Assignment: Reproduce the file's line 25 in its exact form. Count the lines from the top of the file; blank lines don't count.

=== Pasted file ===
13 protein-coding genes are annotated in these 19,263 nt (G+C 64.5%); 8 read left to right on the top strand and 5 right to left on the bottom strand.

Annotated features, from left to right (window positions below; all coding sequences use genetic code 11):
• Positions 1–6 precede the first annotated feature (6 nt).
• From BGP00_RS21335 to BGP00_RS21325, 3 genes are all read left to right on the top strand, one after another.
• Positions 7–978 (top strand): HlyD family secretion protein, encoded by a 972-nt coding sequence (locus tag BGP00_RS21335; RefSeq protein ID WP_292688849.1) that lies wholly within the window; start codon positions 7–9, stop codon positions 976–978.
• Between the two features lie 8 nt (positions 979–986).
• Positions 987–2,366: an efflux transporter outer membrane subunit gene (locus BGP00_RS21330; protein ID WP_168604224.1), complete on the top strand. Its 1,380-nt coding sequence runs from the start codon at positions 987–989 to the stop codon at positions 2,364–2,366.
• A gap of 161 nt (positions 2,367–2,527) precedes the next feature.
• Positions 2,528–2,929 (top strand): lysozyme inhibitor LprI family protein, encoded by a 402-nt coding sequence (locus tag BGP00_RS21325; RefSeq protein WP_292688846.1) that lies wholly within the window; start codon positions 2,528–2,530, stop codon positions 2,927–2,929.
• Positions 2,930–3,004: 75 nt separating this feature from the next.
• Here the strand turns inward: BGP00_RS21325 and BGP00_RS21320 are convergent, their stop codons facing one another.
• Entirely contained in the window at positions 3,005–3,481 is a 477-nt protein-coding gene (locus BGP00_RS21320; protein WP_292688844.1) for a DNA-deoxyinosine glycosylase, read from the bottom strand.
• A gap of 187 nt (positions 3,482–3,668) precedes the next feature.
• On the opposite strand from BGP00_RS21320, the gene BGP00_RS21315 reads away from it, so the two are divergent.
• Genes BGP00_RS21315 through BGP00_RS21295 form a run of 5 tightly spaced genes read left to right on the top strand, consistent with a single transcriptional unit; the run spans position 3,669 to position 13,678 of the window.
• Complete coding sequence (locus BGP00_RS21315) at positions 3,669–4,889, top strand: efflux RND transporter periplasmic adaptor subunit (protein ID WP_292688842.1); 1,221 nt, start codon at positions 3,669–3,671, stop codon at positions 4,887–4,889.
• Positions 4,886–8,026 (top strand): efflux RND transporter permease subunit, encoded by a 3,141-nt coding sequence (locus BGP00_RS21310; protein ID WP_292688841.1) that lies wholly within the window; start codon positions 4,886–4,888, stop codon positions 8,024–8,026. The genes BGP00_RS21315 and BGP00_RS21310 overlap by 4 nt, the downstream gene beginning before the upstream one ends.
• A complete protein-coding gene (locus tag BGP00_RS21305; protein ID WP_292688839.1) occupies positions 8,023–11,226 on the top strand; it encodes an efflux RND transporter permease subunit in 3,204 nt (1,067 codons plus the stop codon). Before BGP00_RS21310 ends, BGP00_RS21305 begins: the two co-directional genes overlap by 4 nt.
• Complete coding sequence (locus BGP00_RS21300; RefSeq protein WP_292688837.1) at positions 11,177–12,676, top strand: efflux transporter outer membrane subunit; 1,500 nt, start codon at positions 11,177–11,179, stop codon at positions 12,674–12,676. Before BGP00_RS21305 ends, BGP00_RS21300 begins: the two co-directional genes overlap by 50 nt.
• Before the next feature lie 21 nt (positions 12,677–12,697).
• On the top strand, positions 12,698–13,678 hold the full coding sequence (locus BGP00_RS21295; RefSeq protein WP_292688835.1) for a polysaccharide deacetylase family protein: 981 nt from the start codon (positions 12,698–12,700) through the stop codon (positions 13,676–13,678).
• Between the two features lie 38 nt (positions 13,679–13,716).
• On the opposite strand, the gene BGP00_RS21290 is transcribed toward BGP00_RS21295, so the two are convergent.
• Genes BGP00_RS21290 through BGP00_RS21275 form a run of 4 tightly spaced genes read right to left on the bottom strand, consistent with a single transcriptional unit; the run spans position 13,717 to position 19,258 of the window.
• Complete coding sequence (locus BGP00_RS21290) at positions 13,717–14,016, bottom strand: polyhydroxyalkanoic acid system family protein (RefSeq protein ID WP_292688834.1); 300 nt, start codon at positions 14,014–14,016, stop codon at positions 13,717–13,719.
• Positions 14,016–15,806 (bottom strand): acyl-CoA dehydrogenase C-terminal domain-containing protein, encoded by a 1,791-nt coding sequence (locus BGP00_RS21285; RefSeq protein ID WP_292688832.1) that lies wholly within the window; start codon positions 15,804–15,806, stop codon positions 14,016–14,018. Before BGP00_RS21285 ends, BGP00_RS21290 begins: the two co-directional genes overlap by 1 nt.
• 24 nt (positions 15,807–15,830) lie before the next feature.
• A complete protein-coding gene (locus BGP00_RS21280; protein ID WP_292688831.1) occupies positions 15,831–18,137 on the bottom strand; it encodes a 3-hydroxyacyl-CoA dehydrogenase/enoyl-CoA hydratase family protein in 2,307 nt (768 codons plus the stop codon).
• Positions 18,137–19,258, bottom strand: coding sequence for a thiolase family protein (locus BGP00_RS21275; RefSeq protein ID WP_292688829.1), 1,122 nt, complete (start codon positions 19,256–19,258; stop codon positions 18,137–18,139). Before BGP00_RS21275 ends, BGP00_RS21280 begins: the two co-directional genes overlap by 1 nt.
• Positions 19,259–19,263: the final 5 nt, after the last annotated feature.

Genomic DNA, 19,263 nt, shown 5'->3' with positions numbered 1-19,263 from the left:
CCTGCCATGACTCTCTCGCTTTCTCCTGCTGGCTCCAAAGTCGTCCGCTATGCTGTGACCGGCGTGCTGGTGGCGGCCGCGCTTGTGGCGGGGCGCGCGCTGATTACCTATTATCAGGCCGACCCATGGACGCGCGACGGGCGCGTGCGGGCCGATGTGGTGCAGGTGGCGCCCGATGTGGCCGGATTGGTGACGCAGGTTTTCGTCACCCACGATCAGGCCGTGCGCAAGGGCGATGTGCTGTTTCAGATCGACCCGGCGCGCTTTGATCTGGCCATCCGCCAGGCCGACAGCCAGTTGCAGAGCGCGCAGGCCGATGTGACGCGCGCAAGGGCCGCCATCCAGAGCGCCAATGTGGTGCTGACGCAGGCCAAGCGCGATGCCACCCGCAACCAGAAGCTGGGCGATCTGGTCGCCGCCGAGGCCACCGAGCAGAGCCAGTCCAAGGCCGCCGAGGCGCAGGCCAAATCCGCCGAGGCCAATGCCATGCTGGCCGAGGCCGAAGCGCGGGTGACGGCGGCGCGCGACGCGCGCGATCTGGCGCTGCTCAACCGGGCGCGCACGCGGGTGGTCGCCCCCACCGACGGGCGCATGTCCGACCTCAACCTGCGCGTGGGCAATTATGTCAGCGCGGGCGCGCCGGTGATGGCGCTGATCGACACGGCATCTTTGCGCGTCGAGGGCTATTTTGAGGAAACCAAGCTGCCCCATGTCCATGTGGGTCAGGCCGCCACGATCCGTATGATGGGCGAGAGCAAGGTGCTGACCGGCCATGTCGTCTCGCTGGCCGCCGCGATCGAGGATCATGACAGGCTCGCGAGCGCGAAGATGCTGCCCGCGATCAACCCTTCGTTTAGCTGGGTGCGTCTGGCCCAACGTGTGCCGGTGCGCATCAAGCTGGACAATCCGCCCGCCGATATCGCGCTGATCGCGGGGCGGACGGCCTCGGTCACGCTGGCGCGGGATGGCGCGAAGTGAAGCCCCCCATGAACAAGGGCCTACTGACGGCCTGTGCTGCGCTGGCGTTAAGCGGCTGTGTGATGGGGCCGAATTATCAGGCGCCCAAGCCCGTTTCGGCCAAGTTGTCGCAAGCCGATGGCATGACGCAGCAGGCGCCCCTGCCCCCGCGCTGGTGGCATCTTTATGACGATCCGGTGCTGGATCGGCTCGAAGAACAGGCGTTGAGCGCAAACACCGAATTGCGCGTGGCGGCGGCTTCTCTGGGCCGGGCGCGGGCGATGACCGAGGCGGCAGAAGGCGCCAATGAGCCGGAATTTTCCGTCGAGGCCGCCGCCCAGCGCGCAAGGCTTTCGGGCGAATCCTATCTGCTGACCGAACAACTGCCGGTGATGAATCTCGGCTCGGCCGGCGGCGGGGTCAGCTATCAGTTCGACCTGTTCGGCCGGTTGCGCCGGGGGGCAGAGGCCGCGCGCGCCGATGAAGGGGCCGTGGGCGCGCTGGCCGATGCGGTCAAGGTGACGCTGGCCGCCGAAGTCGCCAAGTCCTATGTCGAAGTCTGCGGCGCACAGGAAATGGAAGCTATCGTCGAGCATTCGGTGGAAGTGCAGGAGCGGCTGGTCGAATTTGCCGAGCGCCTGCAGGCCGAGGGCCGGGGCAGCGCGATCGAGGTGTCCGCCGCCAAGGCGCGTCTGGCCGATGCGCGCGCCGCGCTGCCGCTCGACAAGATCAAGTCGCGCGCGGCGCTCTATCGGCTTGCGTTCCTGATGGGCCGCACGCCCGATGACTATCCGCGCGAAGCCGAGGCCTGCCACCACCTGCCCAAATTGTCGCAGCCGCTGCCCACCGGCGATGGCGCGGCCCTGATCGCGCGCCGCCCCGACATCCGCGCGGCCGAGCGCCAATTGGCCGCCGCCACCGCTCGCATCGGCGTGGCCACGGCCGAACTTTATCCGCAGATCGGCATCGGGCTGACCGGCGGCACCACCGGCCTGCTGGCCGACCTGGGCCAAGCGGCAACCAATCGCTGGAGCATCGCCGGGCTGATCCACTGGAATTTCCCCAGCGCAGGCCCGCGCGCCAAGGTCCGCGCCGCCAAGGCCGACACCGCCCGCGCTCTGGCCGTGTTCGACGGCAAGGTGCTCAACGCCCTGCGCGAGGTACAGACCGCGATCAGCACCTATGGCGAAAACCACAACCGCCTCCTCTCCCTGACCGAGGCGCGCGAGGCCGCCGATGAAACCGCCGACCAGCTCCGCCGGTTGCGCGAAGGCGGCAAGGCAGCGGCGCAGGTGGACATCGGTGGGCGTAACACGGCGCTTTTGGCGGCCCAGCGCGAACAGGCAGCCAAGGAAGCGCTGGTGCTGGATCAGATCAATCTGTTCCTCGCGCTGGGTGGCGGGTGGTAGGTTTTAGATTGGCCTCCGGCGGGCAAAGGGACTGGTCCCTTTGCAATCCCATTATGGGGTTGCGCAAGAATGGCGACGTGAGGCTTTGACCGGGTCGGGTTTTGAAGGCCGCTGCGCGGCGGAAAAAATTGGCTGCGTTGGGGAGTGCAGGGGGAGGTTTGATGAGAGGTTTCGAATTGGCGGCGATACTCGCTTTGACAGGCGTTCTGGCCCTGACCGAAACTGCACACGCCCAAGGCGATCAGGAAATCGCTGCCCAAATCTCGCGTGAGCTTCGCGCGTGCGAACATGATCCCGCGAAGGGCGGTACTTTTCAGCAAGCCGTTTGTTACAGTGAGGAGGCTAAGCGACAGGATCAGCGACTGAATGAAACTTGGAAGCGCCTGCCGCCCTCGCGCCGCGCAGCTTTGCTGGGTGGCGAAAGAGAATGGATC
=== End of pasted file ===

• Complete coding sequence (locus BGP00_RS21290) at positions 13,717–14,016, bottom strand: polyhydroxyalkanoic acid system family protein (RefSeq protein ID WP_292688834.1); 300 nt, start codon at positions 14,014–14,016, stop codon at positions 13,717–13,719.